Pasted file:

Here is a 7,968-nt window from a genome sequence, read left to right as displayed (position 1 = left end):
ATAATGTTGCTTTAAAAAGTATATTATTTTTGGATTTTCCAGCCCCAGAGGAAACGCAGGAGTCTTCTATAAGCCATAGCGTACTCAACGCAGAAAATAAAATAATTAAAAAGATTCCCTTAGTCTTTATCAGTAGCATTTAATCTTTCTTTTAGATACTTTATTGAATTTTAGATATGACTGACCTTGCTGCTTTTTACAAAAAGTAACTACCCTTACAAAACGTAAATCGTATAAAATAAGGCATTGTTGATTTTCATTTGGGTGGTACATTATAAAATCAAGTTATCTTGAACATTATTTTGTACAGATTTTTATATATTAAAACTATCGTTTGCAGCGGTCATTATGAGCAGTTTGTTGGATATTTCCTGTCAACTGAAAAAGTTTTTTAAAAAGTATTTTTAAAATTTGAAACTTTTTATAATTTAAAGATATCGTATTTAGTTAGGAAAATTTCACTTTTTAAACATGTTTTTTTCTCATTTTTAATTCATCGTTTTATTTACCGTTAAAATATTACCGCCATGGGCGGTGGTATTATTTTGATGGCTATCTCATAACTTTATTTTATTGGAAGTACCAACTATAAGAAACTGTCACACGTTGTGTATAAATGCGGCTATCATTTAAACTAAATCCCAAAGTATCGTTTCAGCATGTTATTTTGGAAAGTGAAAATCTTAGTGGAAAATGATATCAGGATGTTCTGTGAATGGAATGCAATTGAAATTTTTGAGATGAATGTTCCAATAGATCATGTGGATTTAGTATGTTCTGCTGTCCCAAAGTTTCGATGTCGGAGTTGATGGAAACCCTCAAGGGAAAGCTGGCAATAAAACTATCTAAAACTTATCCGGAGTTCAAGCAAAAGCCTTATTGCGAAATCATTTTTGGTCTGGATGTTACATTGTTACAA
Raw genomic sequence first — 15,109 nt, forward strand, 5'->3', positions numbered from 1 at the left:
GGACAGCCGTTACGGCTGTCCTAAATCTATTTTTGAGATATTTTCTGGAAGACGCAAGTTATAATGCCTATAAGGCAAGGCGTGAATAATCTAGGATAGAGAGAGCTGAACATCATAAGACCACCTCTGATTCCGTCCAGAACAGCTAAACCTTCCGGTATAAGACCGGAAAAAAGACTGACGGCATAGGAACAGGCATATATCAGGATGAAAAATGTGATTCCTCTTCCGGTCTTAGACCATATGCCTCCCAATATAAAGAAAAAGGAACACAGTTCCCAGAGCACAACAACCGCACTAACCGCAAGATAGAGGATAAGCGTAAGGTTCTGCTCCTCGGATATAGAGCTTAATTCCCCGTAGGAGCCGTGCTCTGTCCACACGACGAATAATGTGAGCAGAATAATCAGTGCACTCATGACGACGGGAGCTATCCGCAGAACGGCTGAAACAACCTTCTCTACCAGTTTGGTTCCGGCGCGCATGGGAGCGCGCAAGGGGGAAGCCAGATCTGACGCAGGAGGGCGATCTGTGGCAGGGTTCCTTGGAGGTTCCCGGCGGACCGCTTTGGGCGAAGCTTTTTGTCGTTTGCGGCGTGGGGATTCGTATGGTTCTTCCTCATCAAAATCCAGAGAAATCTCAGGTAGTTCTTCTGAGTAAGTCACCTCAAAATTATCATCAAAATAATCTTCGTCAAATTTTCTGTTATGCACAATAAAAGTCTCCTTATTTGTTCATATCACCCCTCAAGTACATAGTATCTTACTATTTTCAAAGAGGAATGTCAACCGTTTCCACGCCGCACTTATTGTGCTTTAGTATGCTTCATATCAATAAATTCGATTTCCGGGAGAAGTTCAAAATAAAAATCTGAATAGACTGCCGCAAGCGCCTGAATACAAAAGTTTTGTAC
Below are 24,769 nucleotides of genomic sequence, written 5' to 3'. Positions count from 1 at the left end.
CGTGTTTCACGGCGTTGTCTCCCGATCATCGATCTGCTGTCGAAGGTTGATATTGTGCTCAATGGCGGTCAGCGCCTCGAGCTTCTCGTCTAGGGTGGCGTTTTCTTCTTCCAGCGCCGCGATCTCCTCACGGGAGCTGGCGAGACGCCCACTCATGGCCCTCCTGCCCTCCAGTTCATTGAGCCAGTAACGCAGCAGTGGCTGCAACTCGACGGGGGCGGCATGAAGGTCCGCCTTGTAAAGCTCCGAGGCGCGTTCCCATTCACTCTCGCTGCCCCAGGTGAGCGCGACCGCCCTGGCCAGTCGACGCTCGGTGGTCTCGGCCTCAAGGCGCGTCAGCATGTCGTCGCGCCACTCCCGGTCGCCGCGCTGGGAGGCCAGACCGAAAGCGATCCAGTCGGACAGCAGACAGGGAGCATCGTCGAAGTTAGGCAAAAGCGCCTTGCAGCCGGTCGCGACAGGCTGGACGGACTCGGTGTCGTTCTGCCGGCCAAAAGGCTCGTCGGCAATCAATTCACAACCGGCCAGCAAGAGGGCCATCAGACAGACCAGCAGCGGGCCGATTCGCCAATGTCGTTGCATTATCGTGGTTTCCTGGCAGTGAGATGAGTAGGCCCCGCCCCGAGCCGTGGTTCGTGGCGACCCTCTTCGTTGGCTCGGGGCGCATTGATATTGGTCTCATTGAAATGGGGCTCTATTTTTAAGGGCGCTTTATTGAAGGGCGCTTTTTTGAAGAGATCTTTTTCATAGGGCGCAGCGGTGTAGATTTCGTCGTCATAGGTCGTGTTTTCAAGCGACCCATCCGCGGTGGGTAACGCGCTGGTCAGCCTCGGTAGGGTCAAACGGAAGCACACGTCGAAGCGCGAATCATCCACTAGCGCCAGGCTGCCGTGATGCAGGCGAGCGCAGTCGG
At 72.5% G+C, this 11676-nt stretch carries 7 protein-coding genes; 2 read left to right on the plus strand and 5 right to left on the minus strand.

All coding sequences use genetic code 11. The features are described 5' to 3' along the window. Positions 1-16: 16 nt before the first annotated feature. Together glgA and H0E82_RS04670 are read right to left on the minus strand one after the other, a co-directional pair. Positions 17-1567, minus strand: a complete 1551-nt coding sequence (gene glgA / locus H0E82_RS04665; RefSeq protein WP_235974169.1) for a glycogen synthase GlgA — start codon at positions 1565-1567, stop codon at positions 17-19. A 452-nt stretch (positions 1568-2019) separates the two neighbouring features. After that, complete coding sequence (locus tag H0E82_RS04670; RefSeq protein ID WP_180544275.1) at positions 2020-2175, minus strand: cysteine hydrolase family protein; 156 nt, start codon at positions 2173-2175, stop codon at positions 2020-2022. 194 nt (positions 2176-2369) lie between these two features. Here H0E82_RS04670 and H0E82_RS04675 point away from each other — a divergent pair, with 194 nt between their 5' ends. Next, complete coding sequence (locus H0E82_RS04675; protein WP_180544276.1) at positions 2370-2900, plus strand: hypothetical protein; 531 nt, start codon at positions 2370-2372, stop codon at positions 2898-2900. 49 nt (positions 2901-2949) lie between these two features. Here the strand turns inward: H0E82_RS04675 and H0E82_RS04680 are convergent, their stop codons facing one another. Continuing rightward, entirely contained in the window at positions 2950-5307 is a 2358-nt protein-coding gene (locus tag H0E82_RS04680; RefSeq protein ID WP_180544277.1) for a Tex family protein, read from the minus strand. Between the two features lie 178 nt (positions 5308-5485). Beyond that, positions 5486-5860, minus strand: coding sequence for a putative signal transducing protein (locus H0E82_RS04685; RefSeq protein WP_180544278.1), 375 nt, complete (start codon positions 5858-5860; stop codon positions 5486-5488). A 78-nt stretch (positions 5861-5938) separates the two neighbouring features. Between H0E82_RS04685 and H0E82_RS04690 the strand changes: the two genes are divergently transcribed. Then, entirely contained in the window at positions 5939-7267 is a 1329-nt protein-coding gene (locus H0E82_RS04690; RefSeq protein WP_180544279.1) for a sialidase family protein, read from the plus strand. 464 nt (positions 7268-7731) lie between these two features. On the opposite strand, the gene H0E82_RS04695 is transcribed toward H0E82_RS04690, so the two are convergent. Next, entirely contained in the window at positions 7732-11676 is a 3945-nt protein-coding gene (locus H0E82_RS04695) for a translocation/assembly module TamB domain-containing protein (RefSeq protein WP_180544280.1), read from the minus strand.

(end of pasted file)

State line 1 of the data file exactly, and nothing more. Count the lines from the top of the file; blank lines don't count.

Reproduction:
Here is a 7,968-nt window from a genome sequence, read left to right as displayed (position 1 = left end):